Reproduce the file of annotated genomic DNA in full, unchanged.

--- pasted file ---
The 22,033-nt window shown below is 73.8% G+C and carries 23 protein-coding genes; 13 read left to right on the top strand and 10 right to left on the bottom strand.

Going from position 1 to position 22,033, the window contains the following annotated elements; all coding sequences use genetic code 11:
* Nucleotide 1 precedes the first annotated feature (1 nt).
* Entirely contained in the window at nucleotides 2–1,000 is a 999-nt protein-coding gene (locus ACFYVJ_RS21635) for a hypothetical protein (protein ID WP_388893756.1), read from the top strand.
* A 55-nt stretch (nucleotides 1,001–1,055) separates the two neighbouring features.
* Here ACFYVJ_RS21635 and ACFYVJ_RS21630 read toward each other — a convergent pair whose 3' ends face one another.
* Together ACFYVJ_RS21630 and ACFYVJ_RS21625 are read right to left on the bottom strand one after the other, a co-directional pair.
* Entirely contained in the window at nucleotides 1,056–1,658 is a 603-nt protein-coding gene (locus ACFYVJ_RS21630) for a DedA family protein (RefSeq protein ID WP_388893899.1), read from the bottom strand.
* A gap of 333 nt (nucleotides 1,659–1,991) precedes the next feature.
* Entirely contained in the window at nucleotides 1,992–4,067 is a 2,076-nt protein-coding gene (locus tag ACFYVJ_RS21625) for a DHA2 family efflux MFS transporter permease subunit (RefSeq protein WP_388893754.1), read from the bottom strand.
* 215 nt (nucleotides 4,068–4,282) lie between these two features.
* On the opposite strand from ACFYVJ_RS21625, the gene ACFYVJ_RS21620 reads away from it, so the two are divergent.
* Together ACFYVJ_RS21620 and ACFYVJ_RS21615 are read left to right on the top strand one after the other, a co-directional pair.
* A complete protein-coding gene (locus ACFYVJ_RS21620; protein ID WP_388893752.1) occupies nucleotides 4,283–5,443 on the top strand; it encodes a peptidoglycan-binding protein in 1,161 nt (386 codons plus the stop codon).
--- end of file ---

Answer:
The 22,033-nt window shown below is 73.8% G+C and carries 23 protein-coding genes; 13 read left to right on the top strand and 10 right to left on the bottom strand.

Going from position 1 to position 22,033, the window contains the following annotated elements; all coding sequences use genetic code 11:
* Nucleotide 1 precedes the first annotated feature (1 nt).
* Entirely contained in the window at nucleotides 2–1,000 is a 999-nt protein-coding gene (locus ACFYVJ_RS21635) for a hypothetical protein (protein ID WP_388893756.1), read from the top strand.
* A 55-nt stretch (nucleotides 1,001–1,055) separates the two neighbouring features.
* Here ACFYVJ_RS21635 and ACFYVJ_RS21630 read toward each other — a convergent pair whose 3' ends face one another.
* Together ACFYVJ_RS21630 and ACFYVJ_RS21625 are read right to left on the bottom strand one after the other, a co-directional pair.
* Entirely contained in the window at nucleotides 1,056–1,658 is a 603-nt protein-coding gene (locus ACFYVJ_RS21630) for a DedA family protein (RefSeq protein ID WP_388893899.1), read from the bottom strand.
* A gap of 333 nt (nucleotides 1,659–1,991) precedes the next feature.
* Entirely contained in the window at nucleotides 1,992–4,067 is a 2,076-nt protein-coding gene (locus tag ACFYVJ_RS21625) for a DHA2 family efflux MFS transporter permease subunit (RefSeq protein WP_388893754.1), read from the bottom strand.
* 215 nt (nucleotides 4,068–4,282) lie between these two features.
* On the opposite strand from ACFYVJ_RS21625, the gene ACFYVJ_RS21620 reads away from it, so the two are divergent.
* Together ACFYVJ_RS21620 and ACFYVJ_RS21615 are read left to right on the top strand one after the other, a co-directional pair.
* A complete protein-coding gene (locus ACFYVJ_RS21620; protein ID WP_388893752.1) occupies nucleotides 4,283–5,443 on the top strand; it encodes a peptidoglycan-binding protein in 1,161 nt (386 codons plus the stop codon).